Aftermath

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What to expect

Brought to you by Penguin.

***SHORTLISTED FOR THE BAILLIE GIFFORD PRIZE 2021***

Germany, 1945: a country in ruins. Cities have been reduced to rubble and more than half of the population are where they do not belong or do not want to be. How can a functioning society ever emerge from this chaos?

In bombed-out Berlin, Ruth Andreas-Friedrich, journalist and member of the Nazi resistance, warms herself by a makeshift stove and records in her diary how a frenzy of expectation and industriousness grips the city. The Americans send Hans Habe, an Austro-Hungarian Jewish journalist and US army soldier, to the frontline of psychological warfare – tasked with establishing a newspaper empire capable of remoulding the minds of the Germans. The philosopher Hannah Arendt returns to the country she fled to find a population gripped by a manic loquaciousness, but faces a deafening wall of silence at the mention of the Holocaust.

Aftermath is a nuanced panorama of a nation undergoing monumental change. 1945 to 1955 was a raw, wild decade poised between two eras that proved decisive for Germany’s future – and one starkly different to how most of us imagine it today. Featuring black and white photographs and posters from post-war Germany – some beautiful, some revelatory, some shocking – Aftermath evokes an immersive portrait of a society corrupted, demoralised and freed – all at the same time.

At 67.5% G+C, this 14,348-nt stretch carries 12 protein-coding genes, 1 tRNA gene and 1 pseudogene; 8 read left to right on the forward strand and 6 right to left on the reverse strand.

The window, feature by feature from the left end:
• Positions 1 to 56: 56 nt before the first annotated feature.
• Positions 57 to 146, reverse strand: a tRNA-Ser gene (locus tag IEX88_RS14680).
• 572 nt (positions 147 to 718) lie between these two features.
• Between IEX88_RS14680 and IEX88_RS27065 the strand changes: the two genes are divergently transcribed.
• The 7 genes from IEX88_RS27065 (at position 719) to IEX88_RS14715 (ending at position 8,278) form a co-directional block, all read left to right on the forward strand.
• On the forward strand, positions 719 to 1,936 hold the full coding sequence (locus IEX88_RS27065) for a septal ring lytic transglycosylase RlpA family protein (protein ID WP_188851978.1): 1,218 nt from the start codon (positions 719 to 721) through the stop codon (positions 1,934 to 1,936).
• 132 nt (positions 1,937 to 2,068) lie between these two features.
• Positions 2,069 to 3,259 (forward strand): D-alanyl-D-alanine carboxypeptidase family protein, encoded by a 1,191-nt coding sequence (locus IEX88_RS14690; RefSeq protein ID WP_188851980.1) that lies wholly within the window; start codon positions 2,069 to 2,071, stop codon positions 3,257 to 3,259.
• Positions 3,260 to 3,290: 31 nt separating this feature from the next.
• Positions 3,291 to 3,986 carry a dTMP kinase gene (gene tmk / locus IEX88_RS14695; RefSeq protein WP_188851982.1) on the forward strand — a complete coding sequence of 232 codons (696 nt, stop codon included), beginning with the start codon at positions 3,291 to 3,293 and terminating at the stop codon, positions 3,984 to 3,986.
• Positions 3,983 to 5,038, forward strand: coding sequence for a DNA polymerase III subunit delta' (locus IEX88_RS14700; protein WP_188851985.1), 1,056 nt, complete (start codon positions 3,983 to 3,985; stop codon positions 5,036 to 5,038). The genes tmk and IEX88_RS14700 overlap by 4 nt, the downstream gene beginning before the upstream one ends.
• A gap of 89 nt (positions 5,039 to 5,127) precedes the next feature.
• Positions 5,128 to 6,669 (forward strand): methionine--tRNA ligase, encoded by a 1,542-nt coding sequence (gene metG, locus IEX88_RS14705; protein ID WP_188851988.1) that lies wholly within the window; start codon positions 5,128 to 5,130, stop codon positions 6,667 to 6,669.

‘Magisterial, fascinating, humane – a brilliant book of the greatest importance and achievement’ PHILIPPE SANDS

‘Absolutely extraordinary. Every page stops you dead with insight and revelation’ JAMES HAWES

For those who want to understand the Germans, Aftermath is essential reading. Anyone with even the slightest interest in history and the human condition should read this bookJULIA BOYD

© Harald Jähner 2021 (P) Penguin Audio 2021

Critics Review

  • Exemplary [and] important… This is the kind of book few writers possess the clarity of vision to write

    Max Hastings, Sunday Times
  • A masterpiece

    The Spectator
  • Magnificent… There are great lessons in the nature of humanity to be learnt here

    The Telegraph
  • Jähner is masterly in telling the tragic, despicable, comedic and uplifting stories of those who were there as he takes his readers on a fascinating tour through rubble-strewn postwar Germany

    Katja Hoyer, The Times
  • Thought-provoking… Jähner’s unflinching account is a reminder that historical truths are rarely simple and always nuanced

    Daily Mail

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